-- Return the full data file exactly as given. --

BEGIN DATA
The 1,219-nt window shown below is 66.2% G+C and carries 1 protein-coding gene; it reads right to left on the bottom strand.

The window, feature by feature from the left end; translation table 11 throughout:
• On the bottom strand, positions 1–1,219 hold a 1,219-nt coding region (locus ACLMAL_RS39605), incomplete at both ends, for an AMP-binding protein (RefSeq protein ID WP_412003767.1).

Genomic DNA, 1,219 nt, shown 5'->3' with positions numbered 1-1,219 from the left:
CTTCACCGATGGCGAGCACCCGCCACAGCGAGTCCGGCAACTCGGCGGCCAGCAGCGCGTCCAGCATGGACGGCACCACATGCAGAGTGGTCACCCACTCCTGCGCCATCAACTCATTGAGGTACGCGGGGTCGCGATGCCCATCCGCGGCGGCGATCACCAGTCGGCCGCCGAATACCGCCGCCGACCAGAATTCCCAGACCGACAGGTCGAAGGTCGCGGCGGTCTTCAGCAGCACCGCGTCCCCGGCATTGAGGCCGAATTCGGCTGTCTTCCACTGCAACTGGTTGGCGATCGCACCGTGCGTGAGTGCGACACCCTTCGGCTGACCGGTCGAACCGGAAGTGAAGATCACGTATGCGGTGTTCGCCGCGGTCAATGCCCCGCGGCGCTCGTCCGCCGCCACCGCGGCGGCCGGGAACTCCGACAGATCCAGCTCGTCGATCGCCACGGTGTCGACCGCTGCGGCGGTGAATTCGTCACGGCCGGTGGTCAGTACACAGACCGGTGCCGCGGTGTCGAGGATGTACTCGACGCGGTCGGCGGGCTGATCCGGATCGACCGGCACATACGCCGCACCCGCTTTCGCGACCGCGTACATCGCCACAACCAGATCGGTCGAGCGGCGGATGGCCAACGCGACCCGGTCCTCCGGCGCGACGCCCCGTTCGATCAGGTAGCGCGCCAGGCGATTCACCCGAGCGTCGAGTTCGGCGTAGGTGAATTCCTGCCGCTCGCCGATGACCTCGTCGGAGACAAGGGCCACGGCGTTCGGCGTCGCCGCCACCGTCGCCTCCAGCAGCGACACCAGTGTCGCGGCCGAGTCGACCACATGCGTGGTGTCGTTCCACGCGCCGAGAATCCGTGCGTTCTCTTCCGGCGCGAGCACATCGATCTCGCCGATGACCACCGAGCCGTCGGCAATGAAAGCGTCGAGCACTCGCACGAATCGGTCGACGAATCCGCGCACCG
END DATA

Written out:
The 1,219-nt window shown below is 66.2% G+C and carries 1 protein-coding gene; it reads right to left on the bottom strand.

The window, feature by feature from the left end; translation table 11 throughout:
• On the bottom strand, positions 1–1,219 hold a 1,219-nt coding region (locus ACLMAL_RS39605), incomplete at both ends, for an AMP-binding protein (RefSeq protein ID WP_412003767.1).

Genomic DNA, 1,219 nt, shown 5'->3' with positions numbered 1-1,219 from the left:
CTTCACCGATGGCGAGCACCCGCCACAGCGAGTCCGGCAACTCGGCGGCCAGCAGCGCGTCCAGCATGGACGGCACCACATGCAGAGTGGTCACCCACTCCTGCGCCATCAACTCATTGAGGTACGCGGGGTCGCGATGCCCATCCGCGGCGGCGATCACCAGTCGGCCGCCGAATACCGCCGCCGACCAGAATTCCCAGACCGACAGGTCGAAGGTCGCGGCGGTCTTCAGCAGCACCGCGTCCCCGGCATTGAGGCCGAATTCGGCTGTCTTCCACTGCAACTGGTTGGCGATCGCACCGTGCGTGAGTGCGACACCCTTCGGCTGACCGGTCGAACCGGAAGTGAAGATCACGTATGCGGTGTTCGCCGCGGTCAATGCCCCGCGGCGCTCGTCCGCCGCCACCGCGGCGGCCGGGAACTCCGACAGATCCAGCTCGTCGATCGCCACGGTGTCGACCGCTGCGGCGGTGAATTCGTCACGGCCGGTGGTCAGTACACAGACCGGTGCCGCGGTGTCGAGGATGTACTCGACGCGGTCGGCGGGCTGATCCGGATCGACCGGCACATACGCCGCACCCGCTTTCGCGACCGCGTACATCGCCACAACCAGATCGGTCGAGCGGCGGATGGCCAACGCGACCCGGTCCTCCGGCGCGACGCCCCGTTCGATCAGGTAGCGCGCCAGGCGATTCACCCGAGCGTCGAGTTCGGCGTAGGTGAATTCCTGCCGCTCGCCGATGACCTCGTCGGAGACAAGGGCCACGGCGTTCGGCGTCGCCGCCACCGTCGCCTCCAGCAGCGACACCAGTGTCGCGGCCGAGTCGACCACATGCGTGGTGTCGTTCCACGCGCCGAGAATCCGTGCGTTCTCTTCCGGCGCGAGCACATCGATCTCGCCGATGACCACCGAGCCGTCGGCAATGAAAGCGTCGAGCACTCGCACGAATCGGTCGACGAATCCGCGCACCG